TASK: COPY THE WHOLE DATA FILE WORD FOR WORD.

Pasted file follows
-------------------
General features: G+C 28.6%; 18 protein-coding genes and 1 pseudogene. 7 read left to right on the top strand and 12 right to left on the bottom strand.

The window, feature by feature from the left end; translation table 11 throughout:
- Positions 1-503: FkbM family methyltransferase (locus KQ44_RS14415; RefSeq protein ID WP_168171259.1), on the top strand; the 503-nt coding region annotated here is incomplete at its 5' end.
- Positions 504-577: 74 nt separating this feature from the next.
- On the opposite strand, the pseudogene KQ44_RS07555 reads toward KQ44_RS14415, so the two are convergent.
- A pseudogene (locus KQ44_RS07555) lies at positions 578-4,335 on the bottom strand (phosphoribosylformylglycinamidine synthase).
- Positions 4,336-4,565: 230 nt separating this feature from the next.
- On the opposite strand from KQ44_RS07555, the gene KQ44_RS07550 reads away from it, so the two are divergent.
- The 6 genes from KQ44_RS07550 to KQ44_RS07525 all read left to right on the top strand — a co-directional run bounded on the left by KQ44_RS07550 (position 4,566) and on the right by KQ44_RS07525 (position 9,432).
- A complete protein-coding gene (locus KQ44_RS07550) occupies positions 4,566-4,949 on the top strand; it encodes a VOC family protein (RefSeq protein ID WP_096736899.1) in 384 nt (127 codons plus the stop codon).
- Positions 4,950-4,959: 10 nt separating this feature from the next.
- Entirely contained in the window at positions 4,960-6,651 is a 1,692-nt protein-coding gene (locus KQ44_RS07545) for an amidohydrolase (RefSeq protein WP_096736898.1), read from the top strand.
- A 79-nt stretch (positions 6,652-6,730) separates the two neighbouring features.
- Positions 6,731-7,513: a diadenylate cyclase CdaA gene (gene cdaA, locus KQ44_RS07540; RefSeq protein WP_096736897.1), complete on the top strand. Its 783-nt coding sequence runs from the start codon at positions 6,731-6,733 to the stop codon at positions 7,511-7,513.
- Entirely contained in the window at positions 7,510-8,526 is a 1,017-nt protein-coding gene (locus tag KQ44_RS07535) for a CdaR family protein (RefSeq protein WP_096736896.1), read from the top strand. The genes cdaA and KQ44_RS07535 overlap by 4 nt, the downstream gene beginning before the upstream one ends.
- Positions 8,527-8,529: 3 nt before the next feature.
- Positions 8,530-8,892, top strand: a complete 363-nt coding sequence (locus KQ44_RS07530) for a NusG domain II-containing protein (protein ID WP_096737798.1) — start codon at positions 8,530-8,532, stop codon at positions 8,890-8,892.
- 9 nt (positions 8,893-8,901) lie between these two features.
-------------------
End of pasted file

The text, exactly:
General features: G+C 28.6%; 18 protein-coding genes and 1 pseudogene. 7 read left to right on the top strand and 12 right to left on the bottom strand.

The window, feature by feature from the left end; translation table 11 throughout:
- Positions 1-503: FkbM family methyltransferase (locus KQ44_RS14415; RefSeq protein ID WP_168171259.1), on the top strand; the 503-nt coding region annotated here is incomplete at its 5' end.
- Positions 504-577: 74 nt separating this feature from the next.
- On the opposite strand, the pseudogene KQ44_RS07555 reads toward KQ44_RS14415, so the two are convergent.
- A pseudogene (locus KQ44_RS07555) lies at positions 578-4,335 on the bottom strand (phosphoribosylformylglycinamidine synthase).
- Positions 4,336-4,565: 230 nt separating this feature from the next.
- On the opposite strand from KQ44_RS07555, the gene KQ44_RS07550 reads away from it, so the two are divergent.
- The 6 genes from KQ44_RS07550 to KQ44_RS07525 all read left to right on the top strand — a co-directional run bounded on the left by KQ44_RS07550 (position 4,566) and on the right by KQ44_RS07525 (position 9,432).
- A complete protein-coding gene (locus KQ44_RS07550) occupies positions 4,566-4,949 on the top strand; it encodes a VOC family protein (RefSeq protein ID WP_096736899.1) in 384 nt (127 codons plus the stop codon).
- Positions 4,950-4,959: 10 nt separating this feature from the next.
- Entirely contained in the window at positions 4,960-6,651 is a 1,692-nt protein-coding gene (locus KQ44_RS07545) for an amidohydrolase (RefSeq protein WP_096736898.1), read from the top strand.
- A 79-nt stretch (positions 6,652-6,730) separates the two neighbouring features.
- Positions 6,731-7,513: a diadenylate cyclase CdaA gene (gene cdaA, locus KQ44_RS07540; RefSeq protein WP_096736897.1), complete on the top strand. Its 783-nt coding sequence runs from the start codon at positions 6,731-6,733 to the stop codon at positions 7,511-7,513.
- Entirely contained in the window at positions 7,510-8,526 is a 1,017-nt protein-coding gene (locus tag KQ44_RS07535) for a CdaR family protein (RefSeq protein WP_096736896.1), read from the top strand. The genes cdaA and KQ44_RS07535 overlap by 4 nt, the downstream gene beginning before the upstream one ends.
- Positions 8,527-8,529: 3 nt before the next feature.
- Positions 8,530-8,892, top strand: a complete 363-nt coding sequence (locus KQ44_RS07530) for a NusG domain II-containing protein (protein ID WP_096737798.1) — start codon at positions 8,530-8,532, stop codon at positions 8,890-8,892.
- 9 nt (positions 8,893-8,901) lie between these two features.